NURTURING RULING CLASS MENTALITY: LAYING THE CONFLICT TURF
This editorial was originally published by the Sangai Express on 27 Sep 2012
Physically, not a rap on the knuckle. But the intent of statement is unmistakable. Behave, this is what Governor Gurbachan Jagat meant when he called upon the politicians and the bureaucrats to see themselves as in ‘service’ and not as ‘ruling class’. And this is saying a lot, coming as it has from a person who is not more than the nominal head of the State. Not all may agree with the view that good governance is the key to conflict resolutions, if conflict is understood only within the prism of the armed movement, but take it to a larger canvass to encapsulate the daily existence of the people then the profundity of this observation will not be lost on anyone. The seeds of ‘conflict’ sown by the ‘ruling class’ mentality have impacted on all spheres of governance and seen in this context, Governor Gurbachan Jagat could not have made a more opportune statement than on the first day of the three day seminar on Good Governance in Manipur: Dialogue with Civil Society and Capacity Building and Management. ‘Cattle class’ as a term was not coined by the suited, booted class of Manipur, but in nurturing the ‘ruling class’ mentality, it automatically gives birth to the existence of the former class, which amounts to laying out the turf for a conflict of sort. It is this conflict that is at the root of the palpable disconnect between the people and the men responsible for evolving policy and programmes as well as implementing the schemes meant for the common people. Disconnect not physically but also emotionally and psychologically and the script for extremely poor governance is ready.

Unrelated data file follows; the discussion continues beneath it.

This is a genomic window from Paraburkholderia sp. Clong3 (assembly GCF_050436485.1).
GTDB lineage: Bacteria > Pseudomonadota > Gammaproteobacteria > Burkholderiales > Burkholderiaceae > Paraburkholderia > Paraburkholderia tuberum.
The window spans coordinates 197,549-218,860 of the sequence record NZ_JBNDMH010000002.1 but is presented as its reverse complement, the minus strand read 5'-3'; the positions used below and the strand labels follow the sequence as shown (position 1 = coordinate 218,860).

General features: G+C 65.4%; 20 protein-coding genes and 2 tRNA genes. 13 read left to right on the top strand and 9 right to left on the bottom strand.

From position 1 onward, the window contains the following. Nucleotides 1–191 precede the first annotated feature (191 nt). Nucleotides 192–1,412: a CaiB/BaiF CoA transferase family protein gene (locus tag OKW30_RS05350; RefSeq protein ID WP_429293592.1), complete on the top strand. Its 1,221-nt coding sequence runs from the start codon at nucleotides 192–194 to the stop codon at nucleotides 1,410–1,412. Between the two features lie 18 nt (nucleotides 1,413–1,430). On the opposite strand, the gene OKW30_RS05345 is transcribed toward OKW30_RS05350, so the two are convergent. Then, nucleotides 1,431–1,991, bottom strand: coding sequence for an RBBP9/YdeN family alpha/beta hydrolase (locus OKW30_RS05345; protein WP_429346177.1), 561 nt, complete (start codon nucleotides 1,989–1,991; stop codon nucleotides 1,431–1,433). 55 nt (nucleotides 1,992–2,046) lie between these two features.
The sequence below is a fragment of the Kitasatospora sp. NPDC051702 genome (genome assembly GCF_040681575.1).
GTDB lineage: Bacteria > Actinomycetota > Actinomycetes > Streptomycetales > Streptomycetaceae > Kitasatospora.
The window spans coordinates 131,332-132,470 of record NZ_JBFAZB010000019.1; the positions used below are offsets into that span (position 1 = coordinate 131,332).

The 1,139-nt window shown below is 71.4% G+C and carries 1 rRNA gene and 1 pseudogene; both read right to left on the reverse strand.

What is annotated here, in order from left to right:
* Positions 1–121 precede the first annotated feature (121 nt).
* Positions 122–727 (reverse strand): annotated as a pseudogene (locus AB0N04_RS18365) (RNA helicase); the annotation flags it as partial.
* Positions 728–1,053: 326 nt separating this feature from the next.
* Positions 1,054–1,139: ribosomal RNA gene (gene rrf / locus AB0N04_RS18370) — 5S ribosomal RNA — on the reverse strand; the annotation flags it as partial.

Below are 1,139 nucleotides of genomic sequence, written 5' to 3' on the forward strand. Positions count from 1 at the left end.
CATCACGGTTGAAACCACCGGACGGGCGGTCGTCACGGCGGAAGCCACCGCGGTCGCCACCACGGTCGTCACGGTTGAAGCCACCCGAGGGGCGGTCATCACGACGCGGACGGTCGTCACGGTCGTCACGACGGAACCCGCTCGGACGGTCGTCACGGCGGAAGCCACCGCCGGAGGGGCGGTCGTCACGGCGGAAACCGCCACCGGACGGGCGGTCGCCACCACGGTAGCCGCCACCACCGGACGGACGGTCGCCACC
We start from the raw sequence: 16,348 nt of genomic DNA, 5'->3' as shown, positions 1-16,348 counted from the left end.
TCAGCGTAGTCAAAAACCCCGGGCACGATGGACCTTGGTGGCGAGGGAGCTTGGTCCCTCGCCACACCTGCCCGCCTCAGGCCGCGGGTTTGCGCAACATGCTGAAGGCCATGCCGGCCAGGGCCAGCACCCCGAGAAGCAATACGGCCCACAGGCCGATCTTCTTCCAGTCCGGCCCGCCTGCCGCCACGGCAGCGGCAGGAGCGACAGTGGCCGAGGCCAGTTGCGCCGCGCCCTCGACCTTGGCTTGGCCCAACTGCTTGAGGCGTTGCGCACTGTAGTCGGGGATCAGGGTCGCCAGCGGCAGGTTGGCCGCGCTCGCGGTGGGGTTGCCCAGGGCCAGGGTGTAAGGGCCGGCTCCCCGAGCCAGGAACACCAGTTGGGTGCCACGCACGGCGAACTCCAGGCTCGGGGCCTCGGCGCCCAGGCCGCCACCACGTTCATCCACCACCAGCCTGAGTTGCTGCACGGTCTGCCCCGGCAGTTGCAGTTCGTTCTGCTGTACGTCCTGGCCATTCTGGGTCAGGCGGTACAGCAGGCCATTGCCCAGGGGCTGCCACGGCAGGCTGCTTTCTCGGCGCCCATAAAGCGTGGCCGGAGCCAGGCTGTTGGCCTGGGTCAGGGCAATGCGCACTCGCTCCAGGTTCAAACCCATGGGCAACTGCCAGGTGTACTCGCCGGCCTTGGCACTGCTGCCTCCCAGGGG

The signs of non-governance is there for all to see. From the dud of the promise to ensure 20 hours power supply daily, the manner in which people are constrained to buy potable water from private enterprises, the unfinished projects but which have been inaugurated amid much fanfare a long time back, multi-purpose project inaugurated without the power component-the Khuga Multipurpose Project being a prime example, the arrogance of the people in positions of power and authority, schools and colleges made to function without regular Headmasters and Principals to the institutionalisation of corruption, all point to how the understanding of governance has been clobbered and manipulated down the years. At the root of all these ills is the mentality of the ruler and the ruled with the unstated but widely practised belief that the ruler can do anything and everything they want. Anathema to democracy but a living reality here. It is this that any approach to understand governance should revolve around. The Governor has made a point in stating that there has been a gradual erosion in the values and traditions and a steep decline in the moral and performance level of the civil administration including the police. Points made at seminars and workshops are indicators of what is happening outside in the real world, but the interesting question is whether this will translate into something real and concrete. Given the mentality of the powers that be, this one too is more than likely to be forgotten like water running off the back of the proverbial duck.